9. Just read news that safari hunting has been stopped in Chinko Project area, CAR. Here is part of a message from Erik Mararv (from a hunting board, - I am not a hunter and never will be, but find Chinko a fascinating place; I do however believe that responsible hunting in places like CAR can be a powerful tool for conservation in places where photographic tourism cannot yet make a foothold), owner of CAWA Safaris which used to operate there and one of the founders of Chinko Project. Here's to hoping the wildlife comes back!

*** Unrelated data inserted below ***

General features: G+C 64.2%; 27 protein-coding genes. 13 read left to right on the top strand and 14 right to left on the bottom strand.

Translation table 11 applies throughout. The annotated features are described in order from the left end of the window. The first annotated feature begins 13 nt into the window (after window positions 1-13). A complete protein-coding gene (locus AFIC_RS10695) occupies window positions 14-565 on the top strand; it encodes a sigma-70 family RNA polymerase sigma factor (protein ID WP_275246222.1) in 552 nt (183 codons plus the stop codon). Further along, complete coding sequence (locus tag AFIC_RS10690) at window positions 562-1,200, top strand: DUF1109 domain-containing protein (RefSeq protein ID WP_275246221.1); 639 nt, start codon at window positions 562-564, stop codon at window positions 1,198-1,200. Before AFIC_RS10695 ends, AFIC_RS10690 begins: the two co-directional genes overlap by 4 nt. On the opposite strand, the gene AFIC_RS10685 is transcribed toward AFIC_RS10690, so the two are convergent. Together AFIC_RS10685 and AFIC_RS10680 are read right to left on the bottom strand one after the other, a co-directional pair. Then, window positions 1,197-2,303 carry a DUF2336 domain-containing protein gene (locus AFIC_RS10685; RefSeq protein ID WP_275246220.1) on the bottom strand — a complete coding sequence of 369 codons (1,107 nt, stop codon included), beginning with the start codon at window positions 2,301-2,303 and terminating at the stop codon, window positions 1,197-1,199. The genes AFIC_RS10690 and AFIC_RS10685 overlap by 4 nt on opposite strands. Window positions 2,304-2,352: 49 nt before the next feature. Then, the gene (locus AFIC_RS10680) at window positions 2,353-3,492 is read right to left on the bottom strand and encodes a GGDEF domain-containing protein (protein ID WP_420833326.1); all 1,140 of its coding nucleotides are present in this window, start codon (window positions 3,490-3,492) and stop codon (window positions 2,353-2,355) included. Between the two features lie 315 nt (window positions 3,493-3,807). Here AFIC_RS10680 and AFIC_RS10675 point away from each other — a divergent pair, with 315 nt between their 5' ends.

10. Rod Cassidy with a pangolin he personally rescued from a meat market and released into the wild. @@Rod Cassidy is the owner and founder of Sangha Lodge in The Dzanga Sangha protected area in the Central African Republic. Rod's started his career at the Fitzpatrick Institute for Ornithology, University of Cape Town. He worked on various research projects, which took him to the Antarctic, Sub Antarctic islands (Marion and Gough Island) and the Cape Province. Later he joined the Transvaal Museum in Pretoria where he worked with researchers in birds and small mammals, particularly bats. At that time, (1982), he also started guiding tours especially for bird watchers turning this into a full time business in 1990, when he started to lead trips further afield in Africa and South East Asia. In 1999 Rod started working in Central Africa, firstly in Gabon, and later in Rep Congo, Cameroons and The Central African Republic having switched to running and organising general wildlife tours and Primate Tours. In 2009 Rod opened Sangha Lodge, in the Central African Republic and ran this with his wife Tamar and son Alon until the coup de tête in March 2013 when they had to flee the country for their own safety. Following the massacre of elephants in early May 2013 Rod raised finance to return to Dzanga Sangha where he and his wife remain until today. Their presence here now is that of independent observers and conservationists right now as tourism will take a long time to re-establish. Rod firmly believes that the feeling of abandonment that the locals felt when all the expats left in March 2013 had a huge part to play in the upsurge in elephant poaching in the area, and that their return has helped immensely to restore the local communities faith in the future. Rods extensive knowledge and experience in developing tourism and communities for the benefit of conservation in Central Africa make him unique in this field. Rod invited Safaritalk members to submit questions about his work in this topic and the following interview features your questions and his answers. You can find out more about the lodge at its website here - -------------------------- @@firmin13 From a photographers perspective, what would be the best time of the year to visit? That all depends on what you are targeting to photograph. For the best light I would think the early rains are the best time, normally late June and July the air is clean and the colours are fantastic at the bais, and for gorillas. However the best time for game, is in the dry season, January through to end of April where you can get really large tuskers at Dzanga bai, and it is the time when there is a high chance to see bongo, hogs and Buff. The down side of this time is there are days when the Hamatten affect the clarity of the air, and somedays can seem hazy all the time. On a trip of 6 to 10 days though you would be unlucky to have this happen more than two or three days. @@optig I've thought of visiting Wilderness Safari's camp in the Congo, unfortunately, there seems to be nothing to combine it with due to events in the Central African Republic, and the lack of development in Gabon as well as terrible poaching. I would love to hear Rod's perspective on the future of wildlife tourism in the Central African Republic. As I finally sit down to answer all these questions, 7 May 2014 things for us seem at an all-time low, so the future does not seem easy to predict. My hope and general feeling is this, that sooner or later it will be realised by most that this strange corner of the country is no more dangerous now than it ever has been. Isolated and of no interest to the political battles going on in the capital and further north there is little reason for Anti Balaka to remain here, and having prevailed in their struggle in this part they will all leave leaving this corner in peace. I have worked in this park since 2003 shortly after Bozizi came to power in a coup, and I have lived here since 2009. During that whole time there have always been very strongly worded travel advisories against CAR and honestly they are not very different to what we read today. Anyone wanting to visit this area needs to know that it will never be considered a safe region by the majority of governments and it never has been, however this little corner has suffered far less than the rest of the country and will remain a secluded safe spot in an otherwise weird country. Having rambled on with politics, the future as I see it will be hard for us, but the wildlife spectacle here is far superior to anything that you will find in the rest of the Congo basin. This is the place to be, and given some stability tourism will flourish. @@Paolo Dzanga Bai is widely known as the best location in Africa for watching forest Elephant and Bongo. Could you tell us a bit about its unique ecology? Dzanga bai, there are those far more qualified than I am to talk about the ecology, but I will attempt to describe this as best as I see it. The word Bai is a Ba’aka word meaning forest clearing, and Dzanga bai is one of many bai to the Sangha Trinational parks. Dzanga bai however is unique as it is very rich in minerals which bubble up through the streams and waterways that flow through the bai, this is a haven for forest elephants which are always present at the bai, with numbers daily varying from 20 to up to 150 on occasions. These elephants are all drawn here for the minerals, and it is amazing to watch interaction between groups of elephants throughout the day. Add to this the bai is also visited regularly by Forest Buffaloes, Bongos, red river and Giant Forest Hogs, Sitatunga, and Black and white Colobus Monkeys. To my mind, there is no place like it, and I often describe it to friends as the best elephant experience you can have, but honestly it is far more than that. How does Lowland Gorilla tracking and viewing at Hokou Bai work? How would you compare it with Odzala, if any such comparison is possible? I have not tracked at Odzala so I have no personal experience; the last time I was in Odzala was in 2003 I think, just before the big Ebola outbreak that decimated the gorilla populations there. But I can go on the word of a spy I have working there…. My son Alon Guides for Wilderness as there is no work for him here right now. He has vast experience with all the gorillas here and now knows the gorillas in Odzala well, his view is that the Odzala gorilla experience is as good as ours on most days, and better on some. Never worse. Tracking here works this way: in that you drive out to Bai Hoku and track from a starting point. The gorillas are followed every day and you walk to the group which has generally been followed since early am. You are allowed 1 hour per permit, a permit costs 300 euros. You can, if available, get two permits and track for two solid hours. (There is a discount for the second permit.). Normal protocols for gorilla tracking are very strictly adhered to. One of the richest wildlife areas in CAR today is the Chinko Basin, where the Chinko Project and CAWA (Central Africa Wildlife Safaris - a hunting outfitter) still operated, as far as I know, until recently. Have you got any update? The Chinko project, is definitely still up and running, I am in touch with them from time to time as friends but have little to do with the project. Personally I do not hunt and never have, but I hold them to be the highest standard for proof that hunting can benefit conservation. The two founders of the Chinko project, Erik Mararve and David Simpson conceived this idea while locked up in a Bangui prison for 6 months in 2012, and have shown extraordinary commitment to keeping their dream alive. Would you see any future for the large, "classic" northern CAR protected areas such as Bamingui-Bangoran NP and Manovo Gounda St. Floris NP, as well as the Zemongo Faunal Reserve? These reserves in general are in very unstable areas, and I do not see any way that they will become safe in the coming years. Would this change, Central African wildlife reserves will rival any east African or southern African reserves. I gather that you have got an interest in Pangolin, and that you see plenty of them to boot. Can you expand a bit on this passion and these lovely creatures you meet at Sangha Lodge? . Pangolins came to my attention some years ago when I realised how many of them were being caught and eaten every day in Central Africa. They are very easy to catch and whenever anyone, no matter who it is, sees one, they catch it and normally eat it. Sadly they are also very easy to keep alive for several days by simply tying it up by its tail and hanging it from a stick, the animal is helpless. These sell generally around here for roughly 5 or 6 dollars for a live animal on the roadside. I have taken to getting my staff to buy these when they see them and releasing them in the vicinity of the lodge, I can’t say I am making a big contribution to saving pangolin just yet but I have certainly saved a lot of individuals…like the story with the boy and the Star fish. Until recently few people knew that Pangolins are the most traded wildlife species of all, with the majority of pangolins heading for the east, and China in particular. Asian pangolin species are tottering on the edge, and the onslaught by Chinese traders on African Pangolins has started. We have to be aware of this and do our best to stem the tide. I assume that operating Sangha Lodge amongst a perennial state of insecurity, logistical difficulties and a stream of visitors which might range from modest in the good times to non-existent in times like this is an immense challenge. Have you ever considered throwing the towel? Throwing in the towel, ironically never until this week had that never crossed my mind, but the latest body blow that destroyed my spirit was the fact that we were expecting clients, 4 of the to arrive and at the last minute, literally while the clients were waiting to board their plane we got word that the Minister has closed the park to tourists presumably on advice from WWF. We were not consulted and the lack of understanding of the situation on the ground here by people in offices is appalling. So yes I have considered throwing in the towel, but after a day or two of contemplation and lots of support from friends, Tamar, (my wife), and I have decided that we leave they win…. And if it has to become a battle then so be it. On balance, how would you consider the role played by NGOs in Dzangha Sangha, not only in relation to the latest developments, but throughout all of your time at Sangha Lodge? I am afraid I can’t answer this on the grounds of my current relationship with said Ngo’s, and any answer I give would not be fair and balanced. @@pault This looks really interesting and good on you for going back so soon. But how, right now, would we get there from (i) Nairobi or (ii) Johannesburg, which is where most visitors who are not already visiting neighbouring countries are likely to be starting from? There are, at this stage, only two safe options, one via Cameroon and one via Rep. Congo. Coming from Cameroon you need to hire a car with a driver which we can help with, and depending on your schedule drive form Yaoundé or Douala to Libongo on the Sangha River. The drive across Cameroon will take at least 20 hours drive time and normally involves two overnight stops, at Bertoua and then Yakadouma. From Libongo on the river we transfer you upriver to the lodge by boat. Coming From Brazzaville, fly to Ouesso in the north and boat upriver from Ouesso to Bayanga, this would normally be done in conjunction with a trip to Nouabali Ndoki national park in Congo. Getting to Douala Yaoundé or Brazzaville from JHB and Nairobi is not difficult at all with many different options. In the future should Kenya airways resume direct flights to Bangui we would again consider this route as the best option as you can be here in a 1 hour charter from Bangui. Otherwise, of course my number one question is (and this can be combined with other questions I am sure)... When is a good time to go for reasonably good weather and maximum activity at Dzanga Bai? Maximum activity at Dzanga is definitely the dry season, where there is the best chance of finding Bongos and the different Hogs, elephants are year round, but the numbers do peak in the dry season I feel, but like I have said before, the dry season sometime has days of haze caused by the hamattan. @@Julian Fennessy Keen to find out the status of giraffe in C.A.R. We did the first Country Profile for the country last year, but difficult to find up-to-date information, contacts, data, etc. Is the population being further decimated or unknown? I am uncertain of this and cant really help much here, except to refer you to Erik Marave and David Simpson at the they work the savanah regions so may have some more ideas. I have only seen sahelian giraffes in Cameroon in Wasa national park, but have no idea of their status in this country. @@Zim Girl You have worked in Gabon, Rep of Congo and CAR - How does Lowland Gorilla viewing compare in each country in terms of distance from the gorillas and the viewing conditions on the ground, ie. bai, forest etc? The habituation programs as far as I know, (I may be out of date on this), in Gabon have not been a great success, so you would have to be extremely lucky to see gorillas in Gabon. In the time I worked there I ran into gorillas only twice, and by pure chance. The habituated western lowland options then are restricted to Odzala, Noaubali NdokiNational Park, (NNNP), also in Rep. Congo and Dzanga Sangha in CAR. All these experiences I feel are on equal par, although we always like to say ours are better…. Value for money, central African experience is by far the cheapest. Gorillas viewed in the bais, I don’t know what the situation is now in Gabon, aand since the ebola outbreak in congo I don’t think any reliable sites remain in Odzala, the only two places I know are NNNP in Congo and Lobeki National park in Cameroon, of which NNNP is by far the more superior, with chances of seeing gorillas at Mbeli bai on any given day over 80%. All these national parks follow set gorilla viewing protocols, ie. Min distance 7 meters, no coughing peeing spitting farting eating etc… If the safety situation on the ground were to suddenly improve, how long would it take before it would be feasible for tourists to start visiting again? The truth is, security is fluid here at the moment and we have a single clients/ friends visiting right now… Today he went to see gorillas tomorrow he goes to Dzanga bai. Tourists are welcome there are windows of opportunity that we monitor closely, and unless the minister keeps the park closed we can accept tourist at any time. We believe that the situation is changing and improving and trust that the park will be open soon. I should hope that we should able to have reliable access and security here by mid-July or august 2014. @@inyathi Just today I see on the news that there has been a grenade attack on a funeral in Bangui and only last week, (I think), I saw another report on the brutal massacres of Muslims being carried out by the Anti-Balaka. It seems as if the peacekeeping forces are unable to quell the violence.Is there any light at the end of the tunnel? Since you wrote the question the situation has definitely not improved in the north and centre, but you have to understand the geography of the country and get some perspective of exactly where we are. Looking at any map of CAR you will notice a finger of land pointing south wedged between Cameroon and republic of Congo… this unusual remoteness with very limited access provides a kind of safe haven... No-one comes here by chance, it is not on the road to anywhere, you have to decide to come here and the road stops here. That said to your question, is there light at the end of the tunnel? For the country, It seems bleak, but since my first visit here in 2003 it was bleak for most of the country, our belief is that some form of stability will arise soon, with one of the factions proving stronger than the others and taking control and likely winning the elections, for the bulk of the country this will remain unstable, but for some areas like where we are and Chinko, isolated by geography, we will continue to function and do some good work. If tourist operations cannot be resumed soon how long will you be able to remain at Sangha? This is possibly the easiest question I have had to answer in the whole interview…, we have enough funds to last another 2 months. That’s it! I am leaving Sangha Lodge in 2 weeks, (from writing this), going back home to South Africa and from there I will try and raise some more finance, ether loans, donations, or perhaps with a lot of luck a partnership…. Honestly we have no idea what we will do if we fail to secure some finance. I understand that Forest elephants across the region are being hammered by poachers are you hopeful that the situation can be brought under control before it’s too late? Amazingly the Dzanga Sangha protected area has maintained it’s protection of some of the key areas, like Dzanga bai, but yes there has been a lot of poaching which we can only say is not good. The totals for the Dzanga sangha area in the last year is grossly underestimated in my opinion, the infamous killings last May of 26 in Dzanga bai aside I know of at least another 4, and the area is so vast that you can be sure that this figure is far higher. I think however that in this area it is under control, and ironically areas in adjacent Rep. Congo and Cameroon are probably far less controlled. We hope that soon we will be able to increase a presence in one area know that has particularly high densities of elephants before poachers become aware of this zone. However it all takes funding of which we have very little. Has the general lawlessness led to an upsurge in meat poaching and which species are most affected? No not at the moment. There is an irony with the politics here at the moment, the Anti Balaka militia have forced out all Muslims from the country. That means all the cattle herders have left, they were all Fulani and had to flee with their cattle. In their wake they “Sold” off a lot of their cows to Christians for ridiculously low prices and these are now flooding the market with cheap meat. Another strange positive was while the Seleka were in power around here they disarmed many of the locals and so have removed many weapons from circulation… so the irony of cheap beef and fewer guns is great for controlling the bush meat trade. However these cattle are being slaughtered and not breeding, so as soon as these run out, you can expect an upturn in Poaching once again. I understand that in certain parts of Central Africa there is a taboo against eating striped animals and that as a result local people don’t hunt bongos is this case in Dzanga Sangha? No, the people here eat everything with four legs except tables and chairs. If local hunters don’t go after bongo foreign trophy hunters certainly do and while I don’t suppose there’s much hunting going on in C.A.R. at present I’m sure there is in Cameroon, do you have any views on the sustainability of hunting bongos? I don’t Hunt myself but I certainly am not against sustainable usage of the resources. I do own a hunting concession but we do not hunt on this but hope to develop it for less consumptive tourism. So no I don’t really have any views on the sustainability of hunting bongos, but what I do have is data, dating back to 1993 for the hunting of bongos on my concession and also several other concessions in other areas in CAR. The Data for our area proves conclusively that the area was over hunted, and that the hunting was not sustainable. There was little science put into setting the annual quotas, and here in the forest zone these were set far too high. The data for other areas, the Chinko zone for example, mixed savannah and riparian woodland, the data shows a far more responsible quota setting. I visited Gabon back in 2008 and came away feeling very hopeful about the future of tourism in Gabon but if anything since then tourism has gone backwards, at least the situation in Congo with the opening of the two wilderness camps in Odzala is more positive. Do you think that wildlife tourism will eventually be the saviour of the Congo Basin’s wildlife? No, I don’t try and fool myself that tourism is the panacea for all wildlife problems, what it does though is develop some jobs, creates some hope but most of all shows both the local communities and governments that people outside of their small world appreciate what they have. It gives them a sense of pride in their own environment and this is invaluable. My personal experience is seeing the joy on people’s faces when we returned here after the coup d'etat last year was incredible. Tourism is certainly not the panacea, but it is vital for the morale of the communities. Conservation will continue to need inputs from donors and NGO’ s for a long time. If National Parks are not really generating any money from tourism what incentive is there to combat poaching or keep out oil & mining companies or even loggers? Truthfully there is little chance that tourism revenues will ever be enough to sustain the park and this will continue to depend on donors like WWF, but Seeing tourists and having some tourist jobs certainly help argue against these actions. This country though is so corrupt and so dysfunctional there are always continued threats of Loggers and miners arriving. @@Rwenzori The rainforest of south-western CAR is zoned for different kinds of land use, with the two sectors of Dzanga-Sangha National Park covering just a tiny portion of it. Much of it is classified as production forest or as community hunting zone. In your opinion is the level of protection granted to the park sufficient? Is there any significant difference regarding the density of wildlife between protected and unprotected areas or not? To sum up, do you think that the park is safer for the animals than the neighbouring production forests and hunting zones or not? The two Core areas of the protected area are the two national parks, each of around 650 Km2. These two areas are well protected and by rangers and also by legislation, Logging and other forms of usage will not happen in these areas as far as we can say. Poaching in these two areas is under control. The balance of the protected area which has this multiple land use system in place is not very well protected and most of the efforts here go into key species protection only. These areas are also vulnerable as they can at anytime be given out to logging, and trophy hunting. I own a 640 Km2 hunting concession here that we had changed the usage from hunting to tourism activities, so my portion at least cannot have trophy hunting on it. Wildlife in the two core areas in the park is far higher than most of the rest of the protected area excepting the concession that I own, which has similar densities to the parks. Currently there is no safari hunting in south-eastern CAR. The industry was recently opened again in Congo Brazzaville, (although we are talking about very limited operations), and it has been operative for a long time in Cameroon, the last place in Africa where forest elephants can be legally hunted. Do you believe that a trophy hunting industry could be helpful to nature conservation if established in the surrounding production forests or in your opinion it would only add more pressure? At this point in our region Trophy hunting would be a mistake. The data is clear that the quotas were always set far too high and the populations all but disappeared in twenty years of hunting. These are well on the road to recovery now, but we will need some real science done before this should be considered. Do you know about any recent estimate about the populations of elephants, bongos, buffaloes, gorillas etc. inside the park? There are figures, but I don’t have easy access to them and wont until the WWF offices reopen, (not sure when that will be), but for Gorillas, the number vary from 2-5 per Km2 throughout the bulk of the protected area. Bongo numbers I can say are increasing but we don’t have figures, but herds of between 40 and 100 are often encountered in my concession and at Dzanga bai. Likewise for Buffaloes, herds of up to 50 at several different clearings. Elephants, I will deal with in the next question. In the last 10 years forest elephant populations have decreased about 65% throughout Congo Basin. Have those of Sangha been almost stable during this period or not? You have to understand that the population of elephant here moves all the time, and looking at Dzanga sangha alone does not give the truth. Visiting this area you will see large numbers of elephants at any time of year, and the population has swelled in fact over the last 6 years. This coincides with Logging pressure across the Border in Rep. Congo. How much difficult is to spot wildlife of any kind, (except arthropods), outside the Bai? According to your experience, if I would spend a day trekking in the forest how often I would change upon safari animals? Wildlife viewing in rain forest is a totally different concept to viewing in savannah, and you have to appreciate that or you will go mad. If you come to the rainforest come to see and try and understand the rainforest rather than chase larger safari animals. I would guess less than a thousand people visit the congo basin each year to look for wildlife, and when they do the bulk of the time is for elephants and Gorillas…. Yet the Amazon which has no charismatic animals attracts many thousands of tourists…. We have to develop a different mind-set for rainforests. So to get back to your question if you spent a day tracking in the right areas you would have a chance of seeing red River and Giant forest Hog, Buffaloes, Sitatunga, Bongos, and 2 or three species of duiker, lets say a 5-15 % of each…. As we start to develop our own concesion we expect to improve this hit rate to 40-50% which will mean a few days tracking can easily turn up a host of good species. If seeing other animals, smaller mammals and not just the larger species, then check out two or three trip reports on John Hall on his trip here saw 36 species of mammal. Do those beautiful flocks of green pigeons and grey parrots still swarm across the park or they have already been poached out for the pet trade? And in the unprotected forests? Here I have never seen Green pigeons coming down to the bais but they are very common here. Grey parrots are very common and come down to the bai at Dzanga almost every morning, but you have to get there early enough. So far I have not seen any signs ever of trade in birds here ether for pets or for bushmeat, but this may develop at some point so we keep vigilant. How many human settlements both legal or not are placed inside the park? Do they pose a threat to the ecosystem? Differentiate between the park and the protected area…. In the national parks, there are no settlements at all. In the protected area there are many villages and there are several different zones, for different land usages, like agricultural zone, village zones and community hunting zones. These have been here for a very long time and the boundaries are fairly clear. The illegal settlements that have developed around illegal diamond mining pose a big threat, and these have never been dealt with efficiently. We hope that when things calm down here politically we can start addressing some of these issues. Are the local people supportive of the park, (and of its restrictions), or they would hunt without any limit if they could? (Provided that they are not doing it already). Is nature conservation perceived as an important issue or the park is seen just as a colonial operation? Support depends who you ask….. the locals support the park in that it employs a lot of people, but most people in this country are not forward thinking and will plunder the park if given the chance, of that I have no doubt. Here its all about jobs and what the park can provide. Tourism is vital to add to the jobs and expose more locals to possibilities from outside. Which measures would you enforce to win the war against bushmeat trade in Central Africa? I don’t think you can ever expect to stop the bushmeat trade, people here have always relied on bushmeat for their protein, what is important is to control it, and prevent commercial bushmeat trading, that is the exporting of large quantities of meat from here to the bigger cities and even abroad. Currently with the political crisis in the country road travel is almost non-existent, this has stopped the export of meat for now. Can we hope to reduce it by promoting poultry keeping and cane rats farming among the locals? Yes a broad plan along these lines will certainly help, I would add fish farming to that, but yes I know that if there is a reliable source of good protein, the locals would go for that. This would need real commitment from the outside to help develop this and there are many examples of failed projects like this. What do you know about the nearby protected areas, (e.g. Lobeke National Park, Nouabalé-Ndoki national park)? Have you ever been there? Are they effectively managed or not? Do they host large wildlife populations like Dzanga-Sangha? How things are at the moment (compared to Dzanga)? I know NNNP very well, I have been there many times, It is very well managed and run by the WCS. I know Lobeki only because it is close, but strangely enough I have yet to go there. I cannot comment on the management there except to say that tourist who arrive here having been to lobeki often report coming across poacher, including poacher with large number of grey parrots. Matt, (Gamewarden) Which, if any NGOs are operating in and around Dzanga Sangha protected area? (Whether they be wildlife or humanitarian.) What is their prime focus and have they been involved in any way with you? WWF and IUCN, both have a presence here but WWF controls the system. I have for many years worked very well with them but lately I have to say that things have gone a little sour. Their primary focus is to fund and advise the national staff, (who work for the government), on the running of the park. They also run development projects amongst the local population with limited success. Please describe what the bushmeat markets are and how often they run. How are you treated when you show up? Is it a dangerous place for a foreigner to show up at? What kind of wildlife is sold there? etc. The local bush meat market here in Bayanga is just part of the market, the meats is sold in a section of the market that seems by some agreement reserved for meat, you can find most of the legal meat available here… You will never find gorilla or elephant meat at any open market in the area as this is illegal and they would be prosecuted. The only large market I have been to was some years ago in Libreville where there was everything available including elephant, Gorilla, Chimp, Mandrill and Manatee. At that time they were not aggressive towards us but would not allow pictures. How has the park changed from when you first arrived to now? Not much no, Socially it has changed as we are the isolated small group of expats here right now…. Only three of us. There are no WWF expats staff even and that is a huge part of my issue with WWF. But the park itself, no it is much the same except maybe that the roads are worse. Did you create the lodge from scratch or take over something already running? If the former, what were the logistics of creating a lodge in the park and what tribulations did you face when starting out? I took over an abandoned Safaris hunting camp and developed that. Starting out honestly was to get the people working in the system to take me seriously. No one believed that I would stay and make the lodge work, from the entire staff working at the project offices at the time to directors and ministers working for the government. That was by far my biggest hurdle, the camp and the logistics are far less of a problem. We kept the same simple buildings as the safari camp had and expanded adding several more room. Our rooms are not luxurious but have hot and cold running water, our kitchen does not do 5 star quality meals, but rather simple yet satisfying meals. Developing a system to supply took some time to perfect but that has now gone to hell in a hand-basket with the war and the eviction from the country of all Muslims… They were critical to our supply line. So the development of the lodge and the development of the supply lines was easy compared to what we are going through now, and as calm returns we are staring to plan to develop new supply lines and we look forward to the challenge. Where do your visitors come from, country breakdown? How do they hear about you? Now Nowhere Actually 1 Italian in the last 6 months. Before the war, 50% German, 15% Spanish, 15% British, and 20% made up from the rest of the world. What will it take for more operators to invest in CAR: indeed, with the insecurity, do you envisage that they ever will? I don’t know what it will take, but it needs more philanthropic investment than investment from someone looking for a large return. You need to know and love this place like I do to understand how special it is. To survive here we need to raise more money, and to develop even more again, really we are looking for that Philanthropic Partner who will invest and keep supporting this place as long as the troubles continue, and then possibly we can expect a return after a further few years of development once again. Update, 20 May 2014: The central government, department of Defence, Department of Tourism and dept. of Forests have made securing Bayanga for tourism a priority. Last week a small force of Regular central African Soldiers were stationed in Bayanga, the result being that all the Anti Balaka have fled back north. We expect this situation to hold as AB have little to gain by challenging this force, and by 1 July we expect the park to open to tourism with all supporting this. I am confiident in the new system and feel that within the coming month the area will return to being as secure for tourists as it has been since I started trips in 2004. An Isolated corner of paradise in the chaos. All images courtesy and © of Rod Cassidy. The views expressed therein are solely those of the interviewee and do not necessarily reflect those of Safaritalk.